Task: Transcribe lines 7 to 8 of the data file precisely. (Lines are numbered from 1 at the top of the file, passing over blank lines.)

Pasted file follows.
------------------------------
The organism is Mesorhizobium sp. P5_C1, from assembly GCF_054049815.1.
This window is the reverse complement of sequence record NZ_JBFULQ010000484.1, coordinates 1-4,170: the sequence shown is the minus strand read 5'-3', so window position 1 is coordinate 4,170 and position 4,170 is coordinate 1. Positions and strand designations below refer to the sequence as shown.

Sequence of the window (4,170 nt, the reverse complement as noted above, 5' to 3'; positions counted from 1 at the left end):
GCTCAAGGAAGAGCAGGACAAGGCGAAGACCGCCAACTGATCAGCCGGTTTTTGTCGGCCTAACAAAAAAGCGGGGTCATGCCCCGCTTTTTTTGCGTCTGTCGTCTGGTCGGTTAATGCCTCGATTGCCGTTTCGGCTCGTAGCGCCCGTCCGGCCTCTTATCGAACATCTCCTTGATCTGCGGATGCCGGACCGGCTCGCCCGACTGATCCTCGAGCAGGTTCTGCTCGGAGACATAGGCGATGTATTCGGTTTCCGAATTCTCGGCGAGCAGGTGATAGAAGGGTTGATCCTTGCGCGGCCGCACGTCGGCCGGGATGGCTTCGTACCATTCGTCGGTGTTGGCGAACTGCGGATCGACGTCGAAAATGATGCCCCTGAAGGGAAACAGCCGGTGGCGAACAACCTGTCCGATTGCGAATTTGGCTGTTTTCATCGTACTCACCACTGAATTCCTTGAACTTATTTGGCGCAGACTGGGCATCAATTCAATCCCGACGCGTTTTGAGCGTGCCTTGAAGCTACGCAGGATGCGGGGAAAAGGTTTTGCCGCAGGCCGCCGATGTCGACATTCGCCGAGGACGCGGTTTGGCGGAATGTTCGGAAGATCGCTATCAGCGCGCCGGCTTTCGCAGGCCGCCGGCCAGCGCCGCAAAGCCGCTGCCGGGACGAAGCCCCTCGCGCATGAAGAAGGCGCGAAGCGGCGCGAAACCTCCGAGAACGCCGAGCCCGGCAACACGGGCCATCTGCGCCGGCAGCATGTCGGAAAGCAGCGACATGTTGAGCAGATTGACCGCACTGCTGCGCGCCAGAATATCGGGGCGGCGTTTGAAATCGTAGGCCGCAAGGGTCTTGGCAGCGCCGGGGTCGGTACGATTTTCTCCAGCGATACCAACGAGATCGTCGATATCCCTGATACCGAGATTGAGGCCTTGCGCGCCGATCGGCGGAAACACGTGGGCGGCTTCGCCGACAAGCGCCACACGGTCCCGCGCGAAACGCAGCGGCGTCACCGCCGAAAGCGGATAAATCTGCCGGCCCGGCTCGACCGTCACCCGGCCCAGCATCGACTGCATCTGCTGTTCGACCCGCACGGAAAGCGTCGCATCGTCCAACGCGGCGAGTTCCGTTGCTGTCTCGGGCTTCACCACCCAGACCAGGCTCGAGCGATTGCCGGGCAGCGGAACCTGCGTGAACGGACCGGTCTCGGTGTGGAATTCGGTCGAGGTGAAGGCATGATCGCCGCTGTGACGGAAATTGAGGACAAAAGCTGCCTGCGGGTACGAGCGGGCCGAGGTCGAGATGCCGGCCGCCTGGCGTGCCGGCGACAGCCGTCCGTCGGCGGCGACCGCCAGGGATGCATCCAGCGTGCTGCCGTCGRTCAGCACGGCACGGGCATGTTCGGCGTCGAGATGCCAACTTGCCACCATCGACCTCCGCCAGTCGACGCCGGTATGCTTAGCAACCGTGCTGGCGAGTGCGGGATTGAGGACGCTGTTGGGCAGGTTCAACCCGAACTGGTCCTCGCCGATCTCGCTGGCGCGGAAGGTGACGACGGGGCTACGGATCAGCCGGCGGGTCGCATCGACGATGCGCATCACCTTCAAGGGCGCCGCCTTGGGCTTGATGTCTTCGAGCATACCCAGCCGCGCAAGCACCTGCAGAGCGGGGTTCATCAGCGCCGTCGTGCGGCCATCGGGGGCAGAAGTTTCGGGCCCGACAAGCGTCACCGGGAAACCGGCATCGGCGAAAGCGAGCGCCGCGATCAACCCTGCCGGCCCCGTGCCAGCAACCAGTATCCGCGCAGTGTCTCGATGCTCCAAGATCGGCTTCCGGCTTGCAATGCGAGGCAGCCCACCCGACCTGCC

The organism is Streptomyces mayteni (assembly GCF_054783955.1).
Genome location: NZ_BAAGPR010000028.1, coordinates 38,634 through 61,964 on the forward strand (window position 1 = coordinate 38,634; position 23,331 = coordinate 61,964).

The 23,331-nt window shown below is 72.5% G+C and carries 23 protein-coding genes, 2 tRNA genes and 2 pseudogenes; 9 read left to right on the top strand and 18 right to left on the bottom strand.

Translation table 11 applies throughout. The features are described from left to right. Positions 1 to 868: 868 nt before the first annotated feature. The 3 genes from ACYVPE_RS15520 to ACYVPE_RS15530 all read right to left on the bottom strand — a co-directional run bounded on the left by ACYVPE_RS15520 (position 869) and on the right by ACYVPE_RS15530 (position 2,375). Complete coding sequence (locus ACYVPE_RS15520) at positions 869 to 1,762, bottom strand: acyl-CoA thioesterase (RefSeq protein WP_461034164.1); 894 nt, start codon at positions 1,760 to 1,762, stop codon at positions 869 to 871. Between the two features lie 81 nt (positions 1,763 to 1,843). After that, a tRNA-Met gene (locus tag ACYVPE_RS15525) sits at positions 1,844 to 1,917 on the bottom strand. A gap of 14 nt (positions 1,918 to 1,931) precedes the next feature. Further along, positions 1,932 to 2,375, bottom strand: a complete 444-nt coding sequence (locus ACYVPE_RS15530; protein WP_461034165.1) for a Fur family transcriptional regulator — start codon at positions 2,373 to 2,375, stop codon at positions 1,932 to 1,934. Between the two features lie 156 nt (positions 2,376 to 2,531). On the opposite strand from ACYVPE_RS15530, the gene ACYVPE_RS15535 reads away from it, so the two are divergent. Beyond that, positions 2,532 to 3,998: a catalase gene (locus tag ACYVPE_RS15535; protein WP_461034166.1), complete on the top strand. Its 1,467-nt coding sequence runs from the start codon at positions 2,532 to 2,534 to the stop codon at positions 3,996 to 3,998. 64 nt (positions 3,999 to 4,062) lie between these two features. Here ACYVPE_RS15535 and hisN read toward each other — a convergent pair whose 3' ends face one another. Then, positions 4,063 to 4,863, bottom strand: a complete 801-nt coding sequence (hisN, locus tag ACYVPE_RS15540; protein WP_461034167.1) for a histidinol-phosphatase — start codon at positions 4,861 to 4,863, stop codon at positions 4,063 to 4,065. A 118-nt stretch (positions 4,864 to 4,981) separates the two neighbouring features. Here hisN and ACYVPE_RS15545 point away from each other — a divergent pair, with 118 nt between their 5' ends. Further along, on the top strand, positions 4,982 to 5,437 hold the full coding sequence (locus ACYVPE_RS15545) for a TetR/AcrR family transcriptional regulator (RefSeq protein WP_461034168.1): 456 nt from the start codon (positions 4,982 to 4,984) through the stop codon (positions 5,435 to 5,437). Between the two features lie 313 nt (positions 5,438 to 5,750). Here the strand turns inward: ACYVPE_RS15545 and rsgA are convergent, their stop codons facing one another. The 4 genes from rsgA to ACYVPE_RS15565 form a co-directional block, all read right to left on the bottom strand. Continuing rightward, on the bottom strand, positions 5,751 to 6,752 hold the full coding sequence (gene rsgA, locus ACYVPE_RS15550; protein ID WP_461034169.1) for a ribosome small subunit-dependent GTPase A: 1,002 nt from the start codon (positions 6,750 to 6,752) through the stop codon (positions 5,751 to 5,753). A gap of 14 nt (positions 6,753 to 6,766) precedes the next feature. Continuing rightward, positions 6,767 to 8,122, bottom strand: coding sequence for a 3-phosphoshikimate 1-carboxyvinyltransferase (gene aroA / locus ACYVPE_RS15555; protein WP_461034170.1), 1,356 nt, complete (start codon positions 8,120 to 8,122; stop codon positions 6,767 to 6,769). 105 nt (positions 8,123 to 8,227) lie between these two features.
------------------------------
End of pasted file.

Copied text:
The 23,331-nt window shown below is 72.5% G+C and carries 23 protein-coding genes, 2 tRNA genes and 2 pseudogenes; 9 read left to right on the top strand and 18 right to left on the bottom strand.

Translation table 11 applies throughout. The features are described from left to right. Positions 1 to 868: 868 nt before the first annotated feature. The 3 genes from ACYVPE_RS15520 to ACYVPE_RS15530 all read right to left on the bottom strand — a co-directional run bounded on the left by ACYVPE_RS15520 (position 869) and on the right by ACYVPE_RS15530 (position 2,375). Complete coding sequence (locus ACYVPE_RS15520) at positions 869 to 1,762, bottom strand: acyl-CoA thioesterase (RefSeq protein WP_461034164.1); 894 nt, start codon at positions 1,760 to 1,762, stop codon at positions 869 to 871. Between the two features lie 81 nt (positions 1,763 to 1,843). After that, a tRNA-Met gene (locus tag ACYVPE_RS15525) sits at positions 1,844 to 1,917 on the bottom strand. A gap of 14 nt (positions 1,918 to 1,931) precedes the next feature. Further along, positions 1,932 to 2,375, bottom strand: a complete 444-nt coding sequence (locus ACYVPE_RS15530; protein WP_461034165.1) for a Fur family transcriptional regulator — start codon at positions 2,373 to 2,375, stop codon at positions 1,932 to 1,934. Between the two features lie 156 nt (positions 2,376 to 2,531). On the opposite strand from ACYVPE_RS15530, the gene ACYVPE_RS15535 reads away from it, so the two are divergent. Beyond that, positions 2,532 to 3,998: a catalase gene (locus tag ACYVPE_RS15535; protein WP_461034166.1), complete on the top strand. Its 1,467-nt coding sequence runs from the start codon at positions 2,532 to 2,534 to the stop codon at positions 3,996 to 3,998. 64 nt (positions 3,999 to 4,062) lie between these two features. Here ACYVPE_RS15535 and hisN read toward each other — a convergent pair whose 3' ends face one another. Then, positions 4,063 to 4,863, bottom strand: a complete 801-nt coding sequence (hisN, locus tag ACYVPE_RS15540; protein WP_461034167.1) for a histidinol-phosphatase — start codon at positions 4,861 to 4,863, stop codon at positions 4,063 to 4,065. A 118-nt stretch (positions 4,864 to 4,981) separates the two neighbouring features. Here hisN and ACYVPE_RS15545 point away from each other — a divergent pair, with 118 nt between their 5' ends. Further along, on the top strand, positions 4,982 to 5,437 hold the full coding sequence (locus ACYVPE_RS15545) for a TetR/AcrR family transcriptional regulator (RefSeq protein WP_461034168.1): 456 nt from the start codon (positions 4,982 to 4,984) through the stop codon (positions 5,435 to 5,437). Between the two features lie 313 nt (positions 5,438 to 5,750). Here the strand turns inward: ACYVPE_RS15545 and rsgA are convergent, their stop codons facing one another. The 4 genes from rsgA to ACYVPE_RS15565 form a co-directional block, all read right to left on the bottom strand. Continuing rightward, on the bottom strand, positions 5,751 to 6,752 hold the full coding sequence (gene rsgA, locus ACYVPE_RS15550; protein ID WP_461034169.1) for a ribosome small subunit-dependent GTPase A: 1,002 nt from the start codon (positions 6,750 to 6,752) through the stop codon (positions 5,751 to 5,753). A gap of 14 nt (positions 6,753 to 6,766) precedes the next feature. Continuing rightward, positions 6,767 to 8,122, bottom strand: coding sequence for a 3-phosphoshikimate 1-carboxyvinyltransferase (gene aroA / locus ACYVPE_RS15555; protein WP_461034170.1), 1,356 nt, complete (start codon positions 8,120 to 8,122; stop codon positions 6,767 to 6,769). 105 nt (positions 8,123 to 8,227) lie between these two features.